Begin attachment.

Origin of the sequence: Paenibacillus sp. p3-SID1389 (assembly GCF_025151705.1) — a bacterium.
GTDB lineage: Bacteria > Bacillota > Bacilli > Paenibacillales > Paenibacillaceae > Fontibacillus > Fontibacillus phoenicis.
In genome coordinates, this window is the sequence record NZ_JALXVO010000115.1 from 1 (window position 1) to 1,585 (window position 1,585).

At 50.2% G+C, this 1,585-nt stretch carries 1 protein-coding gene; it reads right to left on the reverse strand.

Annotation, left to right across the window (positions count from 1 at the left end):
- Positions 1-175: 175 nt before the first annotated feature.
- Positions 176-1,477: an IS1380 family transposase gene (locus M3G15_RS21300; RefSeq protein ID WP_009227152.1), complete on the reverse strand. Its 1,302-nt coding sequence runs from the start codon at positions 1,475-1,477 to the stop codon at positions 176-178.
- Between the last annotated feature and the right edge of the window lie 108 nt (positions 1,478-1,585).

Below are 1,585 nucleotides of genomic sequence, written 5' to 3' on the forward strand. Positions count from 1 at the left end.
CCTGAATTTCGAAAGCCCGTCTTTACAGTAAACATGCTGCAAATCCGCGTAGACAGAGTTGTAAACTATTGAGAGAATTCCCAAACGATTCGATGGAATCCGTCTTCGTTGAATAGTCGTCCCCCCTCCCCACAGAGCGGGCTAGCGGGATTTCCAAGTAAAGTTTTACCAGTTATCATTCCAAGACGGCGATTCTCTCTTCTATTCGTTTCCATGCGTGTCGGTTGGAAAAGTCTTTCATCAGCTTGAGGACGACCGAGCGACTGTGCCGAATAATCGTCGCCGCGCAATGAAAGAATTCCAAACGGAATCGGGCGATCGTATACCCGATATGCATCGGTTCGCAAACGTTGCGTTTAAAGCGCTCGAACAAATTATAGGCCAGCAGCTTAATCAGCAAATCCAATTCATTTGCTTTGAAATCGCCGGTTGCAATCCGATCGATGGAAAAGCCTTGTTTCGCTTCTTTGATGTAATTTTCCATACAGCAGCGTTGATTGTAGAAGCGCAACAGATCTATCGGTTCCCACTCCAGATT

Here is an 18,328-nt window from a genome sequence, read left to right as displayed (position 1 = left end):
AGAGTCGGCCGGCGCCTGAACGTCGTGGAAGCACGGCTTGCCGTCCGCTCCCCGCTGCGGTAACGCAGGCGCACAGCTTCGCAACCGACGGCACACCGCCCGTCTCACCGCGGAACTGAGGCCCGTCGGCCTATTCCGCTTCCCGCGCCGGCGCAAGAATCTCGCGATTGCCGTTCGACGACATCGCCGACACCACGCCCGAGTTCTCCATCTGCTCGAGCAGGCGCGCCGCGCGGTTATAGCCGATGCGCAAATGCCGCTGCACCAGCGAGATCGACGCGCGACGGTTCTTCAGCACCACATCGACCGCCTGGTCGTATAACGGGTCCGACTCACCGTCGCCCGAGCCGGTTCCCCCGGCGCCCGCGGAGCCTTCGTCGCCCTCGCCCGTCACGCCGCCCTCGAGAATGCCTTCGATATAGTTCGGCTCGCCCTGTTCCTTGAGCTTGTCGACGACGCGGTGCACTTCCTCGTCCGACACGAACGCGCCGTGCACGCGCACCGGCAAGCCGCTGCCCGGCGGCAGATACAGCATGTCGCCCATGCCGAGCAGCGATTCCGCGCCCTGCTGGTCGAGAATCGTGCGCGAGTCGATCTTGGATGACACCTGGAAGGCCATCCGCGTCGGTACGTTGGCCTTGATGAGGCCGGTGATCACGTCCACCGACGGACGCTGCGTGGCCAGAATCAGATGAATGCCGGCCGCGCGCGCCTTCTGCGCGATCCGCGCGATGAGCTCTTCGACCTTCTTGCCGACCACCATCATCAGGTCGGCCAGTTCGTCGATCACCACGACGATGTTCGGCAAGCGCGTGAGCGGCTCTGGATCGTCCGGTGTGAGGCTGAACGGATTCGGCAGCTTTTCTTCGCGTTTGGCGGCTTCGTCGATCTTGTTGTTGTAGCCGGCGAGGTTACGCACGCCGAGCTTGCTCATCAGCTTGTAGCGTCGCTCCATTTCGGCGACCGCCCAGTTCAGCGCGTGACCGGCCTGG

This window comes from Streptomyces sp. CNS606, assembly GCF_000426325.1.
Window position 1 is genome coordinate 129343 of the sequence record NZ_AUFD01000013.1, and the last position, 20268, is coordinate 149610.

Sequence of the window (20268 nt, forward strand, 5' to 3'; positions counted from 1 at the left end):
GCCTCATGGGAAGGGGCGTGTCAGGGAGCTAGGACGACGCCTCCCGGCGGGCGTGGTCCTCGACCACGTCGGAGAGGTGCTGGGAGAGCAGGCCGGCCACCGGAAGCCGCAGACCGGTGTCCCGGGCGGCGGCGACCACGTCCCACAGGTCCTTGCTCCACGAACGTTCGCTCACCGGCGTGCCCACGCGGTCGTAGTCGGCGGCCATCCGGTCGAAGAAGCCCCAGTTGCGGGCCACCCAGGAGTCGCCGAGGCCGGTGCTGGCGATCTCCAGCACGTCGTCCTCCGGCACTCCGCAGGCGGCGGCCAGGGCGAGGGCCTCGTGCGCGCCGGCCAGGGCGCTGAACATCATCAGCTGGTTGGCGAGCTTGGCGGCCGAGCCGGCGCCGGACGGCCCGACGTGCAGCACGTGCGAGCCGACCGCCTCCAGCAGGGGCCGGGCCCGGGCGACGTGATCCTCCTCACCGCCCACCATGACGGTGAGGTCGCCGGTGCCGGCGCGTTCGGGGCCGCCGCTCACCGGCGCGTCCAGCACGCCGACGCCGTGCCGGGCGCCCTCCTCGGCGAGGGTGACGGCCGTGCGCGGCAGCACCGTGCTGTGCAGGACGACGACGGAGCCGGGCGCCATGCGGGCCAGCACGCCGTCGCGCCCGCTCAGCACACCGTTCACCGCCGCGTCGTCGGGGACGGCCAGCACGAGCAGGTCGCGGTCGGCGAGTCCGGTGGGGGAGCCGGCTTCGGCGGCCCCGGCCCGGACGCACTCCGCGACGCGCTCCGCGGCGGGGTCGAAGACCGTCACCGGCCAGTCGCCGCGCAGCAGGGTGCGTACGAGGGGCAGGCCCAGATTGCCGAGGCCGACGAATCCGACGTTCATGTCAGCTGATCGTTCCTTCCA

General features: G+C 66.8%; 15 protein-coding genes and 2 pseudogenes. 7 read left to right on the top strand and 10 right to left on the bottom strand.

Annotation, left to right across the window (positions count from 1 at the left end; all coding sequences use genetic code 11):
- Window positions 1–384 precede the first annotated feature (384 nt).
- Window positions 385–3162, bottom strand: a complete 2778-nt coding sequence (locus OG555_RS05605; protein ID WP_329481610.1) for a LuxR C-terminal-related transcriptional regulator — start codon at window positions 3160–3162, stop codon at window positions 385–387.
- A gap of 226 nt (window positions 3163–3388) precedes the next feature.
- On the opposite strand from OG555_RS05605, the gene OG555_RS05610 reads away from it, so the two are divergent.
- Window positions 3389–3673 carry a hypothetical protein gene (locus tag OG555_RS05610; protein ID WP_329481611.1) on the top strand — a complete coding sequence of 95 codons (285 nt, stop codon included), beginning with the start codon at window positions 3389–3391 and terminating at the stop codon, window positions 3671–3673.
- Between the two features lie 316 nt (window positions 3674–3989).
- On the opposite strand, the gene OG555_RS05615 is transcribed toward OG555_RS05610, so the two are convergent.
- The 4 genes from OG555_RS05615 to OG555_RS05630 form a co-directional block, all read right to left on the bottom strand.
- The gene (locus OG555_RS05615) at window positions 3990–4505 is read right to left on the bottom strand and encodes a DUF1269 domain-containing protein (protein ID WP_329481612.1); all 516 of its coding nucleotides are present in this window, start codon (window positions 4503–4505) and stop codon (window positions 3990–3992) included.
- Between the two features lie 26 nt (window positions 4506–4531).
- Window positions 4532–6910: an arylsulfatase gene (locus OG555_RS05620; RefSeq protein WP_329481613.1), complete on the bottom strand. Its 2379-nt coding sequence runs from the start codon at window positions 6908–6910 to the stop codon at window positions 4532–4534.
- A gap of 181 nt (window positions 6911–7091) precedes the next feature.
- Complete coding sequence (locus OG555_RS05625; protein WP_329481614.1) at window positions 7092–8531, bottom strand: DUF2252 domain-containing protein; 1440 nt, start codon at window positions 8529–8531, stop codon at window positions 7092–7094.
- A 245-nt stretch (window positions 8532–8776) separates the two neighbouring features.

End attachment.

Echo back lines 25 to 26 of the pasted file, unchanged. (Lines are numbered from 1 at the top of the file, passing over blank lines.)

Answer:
- On the opposite strand, the gene OG555_RS05615 is transcribed toward OG555_RS05610, so the two are convergent.
- The 4 genes from OG555_RS05615 to OG555_RS05630 form a co-directional block, all read right to left on the bottom strand.